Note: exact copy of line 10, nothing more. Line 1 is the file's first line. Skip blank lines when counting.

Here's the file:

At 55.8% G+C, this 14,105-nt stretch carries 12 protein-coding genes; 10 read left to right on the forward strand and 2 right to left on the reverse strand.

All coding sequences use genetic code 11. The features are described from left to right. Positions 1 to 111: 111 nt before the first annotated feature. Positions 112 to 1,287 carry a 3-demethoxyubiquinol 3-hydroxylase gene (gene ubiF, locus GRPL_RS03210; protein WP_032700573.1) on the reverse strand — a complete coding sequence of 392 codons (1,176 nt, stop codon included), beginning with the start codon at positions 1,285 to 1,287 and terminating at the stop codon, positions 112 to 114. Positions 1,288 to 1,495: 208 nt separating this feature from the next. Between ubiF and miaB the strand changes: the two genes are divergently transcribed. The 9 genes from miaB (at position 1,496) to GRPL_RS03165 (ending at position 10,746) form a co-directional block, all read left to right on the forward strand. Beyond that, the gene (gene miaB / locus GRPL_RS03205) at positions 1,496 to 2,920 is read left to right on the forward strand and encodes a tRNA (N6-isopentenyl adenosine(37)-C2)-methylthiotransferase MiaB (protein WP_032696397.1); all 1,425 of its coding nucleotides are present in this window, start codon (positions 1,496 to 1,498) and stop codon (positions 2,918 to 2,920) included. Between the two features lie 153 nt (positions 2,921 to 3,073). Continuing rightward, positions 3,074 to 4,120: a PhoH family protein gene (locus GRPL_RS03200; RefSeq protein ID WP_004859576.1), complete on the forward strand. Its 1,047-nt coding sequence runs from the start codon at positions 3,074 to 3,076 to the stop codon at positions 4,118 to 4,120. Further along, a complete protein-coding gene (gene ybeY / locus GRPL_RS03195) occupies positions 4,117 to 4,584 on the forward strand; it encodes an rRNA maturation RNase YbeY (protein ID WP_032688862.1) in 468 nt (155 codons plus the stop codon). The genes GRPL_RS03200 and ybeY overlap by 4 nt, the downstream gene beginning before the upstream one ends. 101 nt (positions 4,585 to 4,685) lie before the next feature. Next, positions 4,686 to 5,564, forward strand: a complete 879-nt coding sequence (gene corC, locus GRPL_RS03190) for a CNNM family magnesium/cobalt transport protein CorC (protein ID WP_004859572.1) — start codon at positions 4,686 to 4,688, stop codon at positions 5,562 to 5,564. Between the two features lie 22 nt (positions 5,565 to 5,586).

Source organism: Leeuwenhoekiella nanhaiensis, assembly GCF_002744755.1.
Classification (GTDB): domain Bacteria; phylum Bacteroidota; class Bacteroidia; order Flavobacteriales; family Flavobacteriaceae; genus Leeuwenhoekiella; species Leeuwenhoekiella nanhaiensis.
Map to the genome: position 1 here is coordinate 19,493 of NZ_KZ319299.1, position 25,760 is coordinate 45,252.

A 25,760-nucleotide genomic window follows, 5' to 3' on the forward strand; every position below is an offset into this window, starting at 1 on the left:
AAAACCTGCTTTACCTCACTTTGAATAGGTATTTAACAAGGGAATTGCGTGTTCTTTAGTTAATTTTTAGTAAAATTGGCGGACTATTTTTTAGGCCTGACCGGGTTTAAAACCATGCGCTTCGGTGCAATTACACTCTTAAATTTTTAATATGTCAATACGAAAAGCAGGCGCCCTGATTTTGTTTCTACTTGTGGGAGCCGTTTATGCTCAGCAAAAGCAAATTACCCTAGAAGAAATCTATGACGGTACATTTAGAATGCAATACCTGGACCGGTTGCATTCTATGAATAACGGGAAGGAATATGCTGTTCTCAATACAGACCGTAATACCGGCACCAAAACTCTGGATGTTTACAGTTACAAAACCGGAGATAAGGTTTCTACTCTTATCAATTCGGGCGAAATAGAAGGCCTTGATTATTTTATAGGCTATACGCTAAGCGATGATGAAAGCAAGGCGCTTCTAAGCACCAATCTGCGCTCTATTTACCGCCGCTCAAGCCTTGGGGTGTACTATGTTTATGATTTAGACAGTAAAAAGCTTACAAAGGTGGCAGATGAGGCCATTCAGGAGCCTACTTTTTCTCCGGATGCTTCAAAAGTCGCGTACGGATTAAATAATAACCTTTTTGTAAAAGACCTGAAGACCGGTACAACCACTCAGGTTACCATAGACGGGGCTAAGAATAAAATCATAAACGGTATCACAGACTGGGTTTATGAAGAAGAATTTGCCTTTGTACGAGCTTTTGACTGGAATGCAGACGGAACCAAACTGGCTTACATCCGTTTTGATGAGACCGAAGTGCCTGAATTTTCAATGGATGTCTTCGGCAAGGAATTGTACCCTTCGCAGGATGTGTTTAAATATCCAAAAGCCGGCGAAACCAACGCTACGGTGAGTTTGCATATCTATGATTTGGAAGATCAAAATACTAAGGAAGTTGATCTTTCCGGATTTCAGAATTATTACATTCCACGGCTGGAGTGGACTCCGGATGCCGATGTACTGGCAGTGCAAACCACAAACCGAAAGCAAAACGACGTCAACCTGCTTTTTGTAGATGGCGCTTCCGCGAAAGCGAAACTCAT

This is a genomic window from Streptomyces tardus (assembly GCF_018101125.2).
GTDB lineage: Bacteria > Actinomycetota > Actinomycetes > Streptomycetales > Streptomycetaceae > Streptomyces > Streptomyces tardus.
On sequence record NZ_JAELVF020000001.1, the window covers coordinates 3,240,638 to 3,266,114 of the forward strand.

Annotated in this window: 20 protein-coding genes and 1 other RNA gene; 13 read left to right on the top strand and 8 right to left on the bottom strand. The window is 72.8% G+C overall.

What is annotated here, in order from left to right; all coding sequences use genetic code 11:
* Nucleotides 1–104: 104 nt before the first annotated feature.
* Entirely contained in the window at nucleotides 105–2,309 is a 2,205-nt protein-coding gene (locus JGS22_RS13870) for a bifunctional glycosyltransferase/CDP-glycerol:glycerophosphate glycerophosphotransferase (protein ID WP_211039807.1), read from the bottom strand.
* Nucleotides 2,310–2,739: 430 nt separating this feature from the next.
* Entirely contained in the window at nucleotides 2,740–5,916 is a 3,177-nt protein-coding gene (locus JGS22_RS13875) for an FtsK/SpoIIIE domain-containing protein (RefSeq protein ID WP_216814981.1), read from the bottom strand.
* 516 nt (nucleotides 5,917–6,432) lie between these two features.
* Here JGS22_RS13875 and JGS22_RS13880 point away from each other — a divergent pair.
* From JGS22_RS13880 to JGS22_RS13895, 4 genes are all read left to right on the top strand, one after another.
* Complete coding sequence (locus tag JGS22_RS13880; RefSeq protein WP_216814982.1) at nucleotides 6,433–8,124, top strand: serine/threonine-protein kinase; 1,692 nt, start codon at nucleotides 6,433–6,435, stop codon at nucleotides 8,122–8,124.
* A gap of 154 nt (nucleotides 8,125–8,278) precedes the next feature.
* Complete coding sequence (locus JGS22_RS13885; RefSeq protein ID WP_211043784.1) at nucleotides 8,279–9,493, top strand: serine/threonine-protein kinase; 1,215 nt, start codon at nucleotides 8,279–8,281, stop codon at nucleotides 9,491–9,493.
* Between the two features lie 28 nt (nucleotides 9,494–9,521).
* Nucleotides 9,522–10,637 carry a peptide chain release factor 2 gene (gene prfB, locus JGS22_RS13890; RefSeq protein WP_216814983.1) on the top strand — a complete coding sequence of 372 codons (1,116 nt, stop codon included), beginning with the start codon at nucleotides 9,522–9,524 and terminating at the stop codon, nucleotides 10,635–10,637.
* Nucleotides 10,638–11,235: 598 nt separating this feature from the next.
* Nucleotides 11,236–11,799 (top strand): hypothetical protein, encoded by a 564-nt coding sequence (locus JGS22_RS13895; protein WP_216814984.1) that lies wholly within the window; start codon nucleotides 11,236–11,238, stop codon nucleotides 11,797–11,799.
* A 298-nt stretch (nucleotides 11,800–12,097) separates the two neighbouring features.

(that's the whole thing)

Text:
On sequence record NZ_JAELVF020000001.1, the window covers coordinates 3,240,638 to 3,266,114 of the forward strand.